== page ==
(When I launched the Advent Calendar of Science Stories series back in December, I had a few things in mind, but wasn't sure I'd get through 24 days. In the end, I had more than enough material, and in fact didn't end up using a few of my original ideas. So I'll do a few additional posts, on an occasional basis, to use up a bit more of the leftover bits from Eureka: Discovering Your Inner Scientist...)
One of the things I was reacting against in writing Eureka is the popular idea of scientists as a sort of unworldly elite, off doing their ivory-tower idealized thing without worrying about real-world concerns. In fact, science is an intensely human activity, and scientists are just as embedded in the real world as anybody else.
But then, sometimes, there is a bit of truth to the stereotypes...
One of the greatest experiments of the 19th century in physics was done by Heinrich Hertz in 1887. Hertz devoted most of his far too short career (he died of sudden illness at 36) to studying James Clerk Maxwell's electromagnetic theory, confirming its various predictions about the induction of currents and the transmission of electromagnetic waves through free space.
The 1887 experiments are a beautiful piece of work. Hertz generated waves using a spark gap, which is pretty much what it sounds like-- two electrodes with a gap of a centimeter or so between them. This was connected to a high-voltage oscillating circuit, which would generate a spark across the air gap at regular intervals. He detected the resulting waves with a smaller gap, a simple loop of wire with a small gap in it. The electric field of a passing wave produced by the original spark could induce a tiny visible spark in the receiver, which Hertz used to show the presence of fields emanating from the source. He also tested the strength of the field by varying the gap-- bigger fields allow the generation of longer sparks.
Using this basic apparatus, he proved a whole bunch of Maxwell's predictions-- that waves were produced by the spark, that they were reflected by conductors but mostly unaffected by insulators. He also showed clearly that these were waves by generating standing waves and measuring the wavelength (I dimly remember a colloquium in grad school arguing that he was aided in this by the regularly spaced metal pillars in the hall where he did the experiment, but not more detail than that). Along the way, he incidentally discovered the photoelectric effect, from the observation that it was easier to generate sparks when there was a clear line of sight from the source spark to the receiver, allowing ultraviolet light to strike the receiver and knock loose some electrons. It's a wonderful body of work, and the unit of frequency is named in his honor because of it.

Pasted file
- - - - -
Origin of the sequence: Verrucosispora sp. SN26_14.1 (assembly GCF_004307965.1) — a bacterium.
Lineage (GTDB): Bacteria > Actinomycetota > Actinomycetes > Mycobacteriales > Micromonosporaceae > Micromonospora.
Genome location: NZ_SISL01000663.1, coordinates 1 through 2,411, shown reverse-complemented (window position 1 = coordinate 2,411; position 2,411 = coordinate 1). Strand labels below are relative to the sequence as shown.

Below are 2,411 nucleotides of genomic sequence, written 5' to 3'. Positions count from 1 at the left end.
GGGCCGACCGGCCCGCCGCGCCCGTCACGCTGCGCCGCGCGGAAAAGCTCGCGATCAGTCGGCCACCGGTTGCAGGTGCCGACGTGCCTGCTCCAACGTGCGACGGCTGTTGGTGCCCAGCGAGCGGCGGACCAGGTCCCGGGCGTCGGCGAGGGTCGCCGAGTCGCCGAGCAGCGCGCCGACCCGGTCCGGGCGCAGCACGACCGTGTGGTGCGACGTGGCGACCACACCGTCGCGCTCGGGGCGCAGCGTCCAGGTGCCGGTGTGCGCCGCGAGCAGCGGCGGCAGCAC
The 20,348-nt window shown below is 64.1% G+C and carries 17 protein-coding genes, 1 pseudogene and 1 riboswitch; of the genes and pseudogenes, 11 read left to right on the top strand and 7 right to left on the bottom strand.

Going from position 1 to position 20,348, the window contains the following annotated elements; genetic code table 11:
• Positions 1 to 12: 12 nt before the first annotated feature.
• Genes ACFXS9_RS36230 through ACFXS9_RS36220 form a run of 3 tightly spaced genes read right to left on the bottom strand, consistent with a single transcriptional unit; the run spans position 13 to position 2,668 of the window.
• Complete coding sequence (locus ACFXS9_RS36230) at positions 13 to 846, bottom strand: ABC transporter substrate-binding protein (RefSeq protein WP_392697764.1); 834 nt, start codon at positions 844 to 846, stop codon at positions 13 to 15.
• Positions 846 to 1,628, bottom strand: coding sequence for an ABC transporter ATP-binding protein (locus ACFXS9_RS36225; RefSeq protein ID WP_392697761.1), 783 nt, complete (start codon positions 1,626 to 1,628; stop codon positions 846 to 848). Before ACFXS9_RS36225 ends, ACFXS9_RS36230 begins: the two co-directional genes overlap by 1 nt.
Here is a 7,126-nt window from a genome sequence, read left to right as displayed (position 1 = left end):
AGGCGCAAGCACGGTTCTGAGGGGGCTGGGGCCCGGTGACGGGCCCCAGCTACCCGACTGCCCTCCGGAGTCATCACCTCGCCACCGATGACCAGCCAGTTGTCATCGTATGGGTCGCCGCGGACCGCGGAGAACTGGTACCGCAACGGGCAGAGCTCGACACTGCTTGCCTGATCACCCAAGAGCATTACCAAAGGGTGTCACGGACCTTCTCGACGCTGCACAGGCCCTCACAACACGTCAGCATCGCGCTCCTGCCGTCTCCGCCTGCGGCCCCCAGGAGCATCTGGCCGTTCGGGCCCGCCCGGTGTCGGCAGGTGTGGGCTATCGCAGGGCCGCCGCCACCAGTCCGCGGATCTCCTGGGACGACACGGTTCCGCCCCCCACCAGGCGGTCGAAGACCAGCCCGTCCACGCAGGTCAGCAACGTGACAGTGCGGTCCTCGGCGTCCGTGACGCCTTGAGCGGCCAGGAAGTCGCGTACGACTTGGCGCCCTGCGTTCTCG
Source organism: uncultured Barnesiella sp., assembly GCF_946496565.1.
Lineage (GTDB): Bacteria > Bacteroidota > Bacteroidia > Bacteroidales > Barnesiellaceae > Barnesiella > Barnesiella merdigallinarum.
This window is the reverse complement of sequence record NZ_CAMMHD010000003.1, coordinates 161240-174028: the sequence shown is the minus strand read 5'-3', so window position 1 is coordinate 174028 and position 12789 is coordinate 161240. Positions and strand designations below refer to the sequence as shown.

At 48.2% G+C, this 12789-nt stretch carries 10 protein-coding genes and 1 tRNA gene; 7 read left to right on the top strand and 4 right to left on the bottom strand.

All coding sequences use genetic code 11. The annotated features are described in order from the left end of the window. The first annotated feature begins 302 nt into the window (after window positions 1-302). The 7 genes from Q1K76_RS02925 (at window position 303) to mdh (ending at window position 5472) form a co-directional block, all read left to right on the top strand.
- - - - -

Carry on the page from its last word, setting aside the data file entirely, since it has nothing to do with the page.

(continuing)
The one thing Hertz lacked, though, was any kind of commercial instinct. Asked about the possible applications of his result, he famously replied:
It's of no use whatsoever[...] this is just an experiment that proves Maestro Maxwell was right—we just have these mysterious electromagnetic waves that we cannot see with the naked eye. But they are there.
Within a decade, of course, a whole bunch of people had followed up Hertz's experiments and Marconi and others had demonstrated wireless telegraphy, which would soon lead to the development of radio.
So, as much as I like to push back against the popular image of unworldly scientists, I have to admit, there's some basis to it. Hertz was a brilliant experimental physicist, but no kind of businessman...
("Featured image" cartoon from a 1922 book taken from this Wikimedia page.)